COA Orders Employment Discrimination Case to Arbitration

by Beth Graham
October 2015

CMP Resolution Blog by Lesley Allport and Katherine Graham.

Beth Graham

 Texas’ 13th District Court of Appeals has ordered an employment discrimination lawsuit to arbitration.  InOphthalmic Consultants of Texas, P.A. v. Morales, No. 13-15-00278-CV (Tex. App – Corpus Christi, October 15, 2015), an ophthalmology business, Ophthalmic Consultants of Texas, P.A. (“OCT”), apparently hired a physician, Dr. Adolfo Morales, in 2009.  As part of his employment contract, Dr. Morales signed a three-page arbitration agreement.  In the agreement, the doctor consented to submit all employment-related and other legal claims against OCT to binding arbitration before the American Arbitration Association in the city where he was employed.  The terms of the agreement stated:

Both I and the Company understand that, by agreeing to arbitration, we are agreeing to substitute one legitimate dispute resolution forum (arbitration) for another (litigation), and thereby are waiving the right to have disputes resolved in court. This substitution involves no surrender, by me or the Company, of any statutory or common law benefit, protection, or defense.

After OCT refused to renew Dr. Morales’ contract, he filed a discrimination complaint with the Texas Workforce Commission.  According to the doctor, he was terminated due to age discrimination.  When his administrative remedies were exhausted, Dr. Morales filed a discrimination lawsuit against his former employer.  The business responded to the case by filing a motion to compel the dispute to arbitration.  The district court denied the employer’s motion and OCT filed an interlocutory appeal with Texas’ 13th District Court of Appeals in Corpus Christi.

On appeal, OCT claimed the trial court committed error when it denied the ophthalmology company’s motion to compel arbitration.  According to the employer, the company successfully established that a valid agreement to arbitrate existed and Dr. Morales’ claims fell within the scope of that agreement.

First, the Court of Appeals stated it would review the lower court’s order using an abuse of discretion standard.  Despite this, the court said it was required to defer to the district court’s factual determinations that were supported by the evidence contained in the record.  Next, the appellate court turned to the enforceability of the arbitral agreement at issue.  After examining the evidence, the court stated:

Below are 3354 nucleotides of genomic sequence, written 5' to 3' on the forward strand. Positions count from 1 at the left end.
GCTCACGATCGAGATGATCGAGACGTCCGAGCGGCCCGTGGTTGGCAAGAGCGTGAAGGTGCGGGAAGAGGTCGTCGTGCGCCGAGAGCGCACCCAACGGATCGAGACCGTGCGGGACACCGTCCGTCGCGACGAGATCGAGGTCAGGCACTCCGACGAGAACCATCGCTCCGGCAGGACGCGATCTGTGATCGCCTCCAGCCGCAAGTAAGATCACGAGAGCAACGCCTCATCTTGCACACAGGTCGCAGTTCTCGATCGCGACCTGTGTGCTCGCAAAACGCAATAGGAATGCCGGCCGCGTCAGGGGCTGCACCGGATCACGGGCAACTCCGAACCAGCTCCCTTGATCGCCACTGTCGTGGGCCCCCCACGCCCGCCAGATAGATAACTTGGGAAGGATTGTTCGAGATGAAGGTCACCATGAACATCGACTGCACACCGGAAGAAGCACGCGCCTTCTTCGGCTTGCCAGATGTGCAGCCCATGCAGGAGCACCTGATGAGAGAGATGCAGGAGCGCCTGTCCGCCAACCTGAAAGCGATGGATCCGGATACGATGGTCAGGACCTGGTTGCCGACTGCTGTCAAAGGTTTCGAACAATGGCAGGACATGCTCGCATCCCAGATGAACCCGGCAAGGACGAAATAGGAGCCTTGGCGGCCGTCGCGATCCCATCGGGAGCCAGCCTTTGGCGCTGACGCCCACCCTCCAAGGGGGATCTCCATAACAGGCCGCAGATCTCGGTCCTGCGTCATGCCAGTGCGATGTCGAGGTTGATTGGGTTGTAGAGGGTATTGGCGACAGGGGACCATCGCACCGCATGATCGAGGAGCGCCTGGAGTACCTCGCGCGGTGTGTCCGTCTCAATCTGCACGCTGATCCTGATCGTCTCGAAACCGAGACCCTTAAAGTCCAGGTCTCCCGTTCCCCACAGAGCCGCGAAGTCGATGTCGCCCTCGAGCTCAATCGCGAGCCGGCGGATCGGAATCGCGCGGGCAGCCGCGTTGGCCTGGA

We determine that OCT bore its burden of proof and established the existence of a valid arbitration agreement between the parties. See In re Kellogg Brown & Root, 166 S.W.3d at 737; ABB Kraftwerke Aktiengesellschaft, 115 S.W.3d 287 at 291. It established that there was: (1) an offer; (2) acceptance in strict compliance with the terms of the offer; (3) a meeting of the minds; (4) each party’s consent to the terms; and (5) execution and delivery of the contract with the intent that it be mutual and binding. See ABB Kraftwerke Aktiengesellschaft, 115 S.W.3d at 291. We did not find Dr. Morales’ arguments to the contrary persuasive.

After that, the Corpus Christi court examined whether the ophthalmology business waived its right to compel arbitration.  After stating there is a strong presumption against waiver, the court said:

A party may waive its right to arbitrate by expressly evidencing that it wishes to resolve the case in a judicial forum. Id. A party can also waive its right to arbitrate if it takes an action inconsistent with its right to arbitrate to the opposing party’s prejudice. Id. “Thus, waiver will be found only when (1) the party seeking arbitration has substantially invoked the judicial process and (2) the party opposing arbitration suffers actual prejudice as a result.” Id. at 533–34. An attempt to resolve the merits of a suit outside of arbitration and still retain the right to arbitration is clearly impermissible. Id. at 534. A party substantially invokes the judicial process when it takes “specific and deliberate actions, after the suit’s filing, that are inconsistent with the right to arbitrate.” Id. Examples of substantially invoking the judicial process include moving for summary judgment or seeking a final resolution of the dispute. Id.

It is undisputed that during the pendency of this case, other than its motion to compel arbitration, OCTonly filed an answer that included a demand for arbitration. It is further undisputed that the case remained effectively stayed pending the trial court’s ruling on OCT’s motion to compel arbitration. Therefore, OCT did not substantially invoke the judicial process and did not take any action inconsistent with its intention to compel arbitration. See id. at 533–34. We determine that OCT did not waive its right to enforce the arbitration agreement. See Jernigan, 111 S.W.3d at 156; In re Bruce Terminix Co., 988 S.W.2d at 704–05; Interconex, 224 S.W.3d at 533. We sustain OCT’s fourth issue.

Because a valid agreement to arbitrate existed, Dr. Morales’ claims fell within the scope of that agreement, andOCT did not waive its right to compel arbitral proceedings, Texas’ 13th District Court of Appeals in Corpus Christi reversed the district court’s order denying OCT’s motion to compel arbitration and remanded the case.

Biography


Beth Graham received a J.D. from the University of Nebraska College of Law in 2004 and a M.A. in Information Science and Learning Technologies from the University of Missouri in 2006. She also holds a B.S. in Public Administration from the University of Nebraska-Omaha. She is licensed to practice law in Texas and the District of Columbia.



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